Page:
Native American Language Certification paving way for Elders to teach

Arizona Superintendent of Public Instruction John Huppenthal announced this week that a new Native American Language Certification Policy R7-2-614J, developed jointly by the Arizona Department of Education and the Native American Tribes, was unanimously adopted by the State Board of Education.

In discussions at the State Superintendent Huppenthal’s Native American Advisory Group, members of various Native American tribes, communities and nations came together to voice their concern with an education bureaucracy that challenged their ability to pass on their native language and culture to future generations of Native American students. These discussions led to a partnership between the Arizona Department of Education and Arizona’s Tribal Governments. This partnership has now enabled Native Language speakers to be certified to teach their Native languages in Arizona classrooms.

The Native American Advisory Committee to Superintendent Huppenthal made recommendations to establish a Native Language Teacher Certificate on September 21, 2011. In rapid response to the committee’s recommendation a proposed rule to establish a Native Language teacher certificate was drafted. On October 5th this draft rule was considered by the Certification Advisory Committee which unanimously voted to forward the proposed rule to be considered for adoption by the State Board of Education. It was officially adopted today and now goes into immediate effect. The Navajo Nation is already a participating Tribal government. Other tribes in Arizona are currently taking action to draft proficiency assessments and have declared intentions to participate in this government to government partnership. There are 22 tribal governments in Arizona.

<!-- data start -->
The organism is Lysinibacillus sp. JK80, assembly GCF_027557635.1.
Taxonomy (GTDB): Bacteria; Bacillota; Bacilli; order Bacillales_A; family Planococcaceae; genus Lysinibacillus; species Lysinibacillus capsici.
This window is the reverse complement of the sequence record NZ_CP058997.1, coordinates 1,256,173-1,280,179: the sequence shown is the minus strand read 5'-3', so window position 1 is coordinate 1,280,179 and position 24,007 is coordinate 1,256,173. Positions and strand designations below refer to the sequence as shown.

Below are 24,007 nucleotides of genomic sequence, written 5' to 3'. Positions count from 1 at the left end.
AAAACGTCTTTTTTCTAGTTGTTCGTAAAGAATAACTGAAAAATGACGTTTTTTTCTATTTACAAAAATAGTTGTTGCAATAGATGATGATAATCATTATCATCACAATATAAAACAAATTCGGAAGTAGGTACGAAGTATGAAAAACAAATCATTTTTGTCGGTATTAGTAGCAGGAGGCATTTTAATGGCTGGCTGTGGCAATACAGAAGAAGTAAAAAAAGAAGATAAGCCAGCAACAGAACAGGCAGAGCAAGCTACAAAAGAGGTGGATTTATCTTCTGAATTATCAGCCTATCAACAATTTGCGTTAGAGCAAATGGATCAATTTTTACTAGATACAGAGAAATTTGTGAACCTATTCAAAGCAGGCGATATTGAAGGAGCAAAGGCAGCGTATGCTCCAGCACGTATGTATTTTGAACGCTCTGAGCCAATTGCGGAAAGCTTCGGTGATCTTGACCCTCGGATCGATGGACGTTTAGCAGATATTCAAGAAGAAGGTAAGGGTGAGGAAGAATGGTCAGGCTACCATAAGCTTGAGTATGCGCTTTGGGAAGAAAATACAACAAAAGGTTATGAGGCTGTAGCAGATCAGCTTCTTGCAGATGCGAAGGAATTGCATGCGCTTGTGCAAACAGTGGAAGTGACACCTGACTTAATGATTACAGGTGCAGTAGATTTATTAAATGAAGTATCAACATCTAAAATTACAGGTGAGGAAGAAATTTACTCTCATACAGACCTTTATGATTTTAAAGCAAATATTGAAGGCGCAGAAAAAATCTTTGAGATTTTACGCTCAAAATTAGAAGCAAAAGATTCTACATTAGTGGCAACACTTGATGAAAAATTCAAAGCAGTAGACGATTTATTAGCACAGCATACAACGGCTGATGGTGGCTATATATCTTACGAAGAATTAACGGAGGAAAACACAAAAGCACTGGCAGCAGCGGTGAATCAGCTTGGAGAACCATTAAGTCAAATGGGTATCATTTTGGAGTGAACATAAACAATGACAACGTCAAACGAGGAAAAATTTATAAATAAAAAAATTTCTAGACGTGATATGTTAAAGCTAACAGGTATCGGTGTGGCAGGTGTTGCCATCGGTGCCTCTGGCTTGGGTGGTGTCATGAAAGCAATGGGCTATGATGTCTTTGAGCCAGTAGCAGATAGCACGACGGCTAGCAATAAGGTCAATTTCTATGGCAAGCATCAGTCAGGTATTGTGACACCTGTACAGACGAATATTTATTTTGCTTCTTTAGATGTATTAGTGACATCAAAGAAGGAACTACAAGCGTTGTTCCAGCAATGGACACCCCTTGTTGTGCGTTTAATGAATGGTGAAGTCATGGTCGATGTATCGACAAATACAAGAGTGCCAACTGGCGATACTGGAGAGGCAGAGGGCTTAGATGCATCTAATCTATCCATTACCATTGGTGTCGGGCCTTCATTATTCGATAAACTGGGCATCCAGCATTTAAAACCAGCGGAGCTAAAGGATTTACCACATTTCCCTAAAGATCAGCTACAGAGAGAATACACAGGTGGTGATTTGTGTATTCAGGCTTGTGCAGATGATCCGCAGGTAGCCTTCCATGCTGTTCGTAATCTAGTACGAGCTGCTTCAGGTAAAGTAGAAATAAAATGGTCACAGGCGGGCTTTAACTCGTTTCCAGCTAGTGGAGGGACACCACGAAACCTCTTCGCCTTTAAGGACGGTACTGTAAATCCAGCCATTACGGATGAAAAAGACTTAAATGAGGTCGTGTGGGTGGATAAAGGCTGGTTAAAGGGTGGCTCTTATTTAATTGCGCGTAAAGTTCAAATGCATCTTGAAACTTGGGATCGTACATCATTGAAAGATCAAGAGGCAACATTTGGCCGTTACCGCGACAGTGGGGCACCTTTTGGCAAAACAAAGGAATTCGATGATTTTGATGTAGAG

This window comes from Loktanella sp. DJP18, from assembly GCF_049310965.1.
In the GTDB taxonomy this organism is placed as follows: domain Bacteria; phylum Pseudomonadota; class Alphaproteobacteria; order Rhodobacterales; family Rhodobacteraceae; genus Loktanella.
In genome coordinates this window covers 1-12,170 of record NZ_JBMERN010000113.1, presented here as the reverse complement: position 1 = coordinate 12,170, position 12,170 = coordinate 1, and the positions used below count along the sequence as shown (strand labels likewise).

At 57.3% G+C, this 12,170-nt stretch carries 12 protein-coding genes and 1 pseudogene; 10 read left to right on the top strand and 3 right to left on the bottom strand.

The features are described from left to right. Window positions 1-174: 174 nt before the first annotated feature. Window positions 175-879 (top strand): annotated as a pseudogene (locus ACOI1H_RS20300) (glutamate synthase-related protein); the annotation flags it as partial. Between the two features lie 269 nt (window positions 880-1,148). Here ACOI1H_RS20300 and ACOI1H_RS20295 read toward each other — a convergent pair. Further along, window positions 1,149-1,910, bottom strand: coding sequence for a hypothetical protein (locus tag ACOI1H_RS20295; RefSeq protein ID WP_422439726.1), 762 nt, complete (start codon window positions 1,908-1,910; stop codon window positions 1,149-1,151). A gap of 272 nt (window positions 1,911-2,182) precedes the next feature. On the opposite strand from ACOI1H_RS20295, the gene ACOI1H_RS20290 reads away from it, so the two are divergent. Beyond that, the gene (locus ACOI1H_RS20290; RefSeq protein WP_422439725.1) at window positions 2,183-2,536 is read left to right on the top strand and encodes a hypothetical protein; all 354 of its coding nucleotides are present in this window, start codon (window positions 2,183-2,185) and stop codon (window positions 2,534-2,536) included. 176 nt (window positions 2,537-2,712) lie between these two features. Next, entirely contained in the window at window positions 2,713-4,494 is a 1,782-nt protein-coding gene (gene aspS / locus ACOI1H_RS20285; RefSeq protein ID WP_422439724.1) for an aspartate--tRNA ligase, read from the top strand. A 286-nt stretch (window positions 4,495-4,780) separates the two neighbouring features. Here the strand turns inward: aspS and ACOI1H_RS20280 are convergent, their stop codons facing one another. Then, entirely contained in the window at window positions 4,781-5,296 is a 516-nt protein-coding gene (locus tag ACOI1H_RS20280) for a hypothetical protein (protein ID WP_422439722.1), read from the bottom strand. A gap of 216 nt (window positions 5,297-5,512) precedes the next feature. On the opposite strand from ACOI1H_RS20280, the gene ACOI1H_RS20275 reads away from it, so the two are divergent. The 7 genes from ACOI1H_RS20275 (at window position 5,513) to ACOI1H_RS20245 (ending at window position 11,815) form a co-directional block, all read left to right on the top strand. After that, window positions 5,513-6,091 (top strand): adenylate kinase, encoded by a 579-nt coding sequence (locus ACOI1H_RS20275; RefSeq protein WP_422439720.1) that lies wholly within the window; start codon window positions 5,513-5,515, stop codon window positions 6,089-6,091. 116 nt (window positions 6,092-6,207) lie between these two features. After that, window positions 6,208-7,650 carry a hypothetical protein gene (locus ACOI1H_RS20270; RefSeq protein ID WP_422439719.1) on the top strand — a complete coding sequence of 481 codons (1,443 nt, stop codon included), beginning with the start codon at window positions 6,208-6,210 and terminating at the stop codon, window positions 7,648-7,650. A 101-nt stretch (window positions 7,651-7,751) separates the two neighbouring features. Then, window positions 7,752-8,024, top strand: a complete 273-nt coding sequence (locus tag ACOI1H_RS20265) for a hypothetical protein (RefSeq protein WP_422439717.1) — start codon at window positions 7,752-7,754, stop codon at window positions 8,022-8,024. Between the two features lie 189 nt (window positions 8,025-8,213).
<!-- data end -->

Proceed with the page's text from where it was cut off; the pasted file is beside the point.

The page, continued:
“I am pleased with the unwavering support of the State Board of Education in supporting this new policy. These Native American languages are in danger of becoming extinct. It is imperative that we work to support Native American communities in their efforts to preserve their languages through the generations,” stated Superintendent of Public Instruction John Huppenthal.

“I’d like to thank the Department of Education and Superintendent Huppenthal for supporting Native American language programs and its traditional teachers,” said State Board member Jacob Moore. “This is a historical event that honors the recognition of Native American languages in our education system and will be well received by Tribal Nations and Communities throughout the state.”

The new policy allows for individuals with Native American language proficiency, whose proficiency is verified by their own tribal assessments, to apply for a Native Language Teacher Certificate at the Arizona Department of Education. Other requirements would include a finger print clearance card, an application fee and be subject to renewal requirements consistent with other teacher certificates under section R7-2-614. The policy goes into immediate effect and is anticipated as a new avenue for elders and other non-degreed language experts to teach only native language(s) to students in Arizona schools. Many of these languages are critically endangered and at risk for extinction if not taught to Native American Youth.

“The new Native American Language Certification will help us preserve and maintain our language,” said Kathy Kitcheyan, Apache language mentor teacher at San Carlos Unified School District. “I’d like to thank the Superintendent and State Board for having the Native American Advisory Committee and for moving this forward. This was a long time coming.”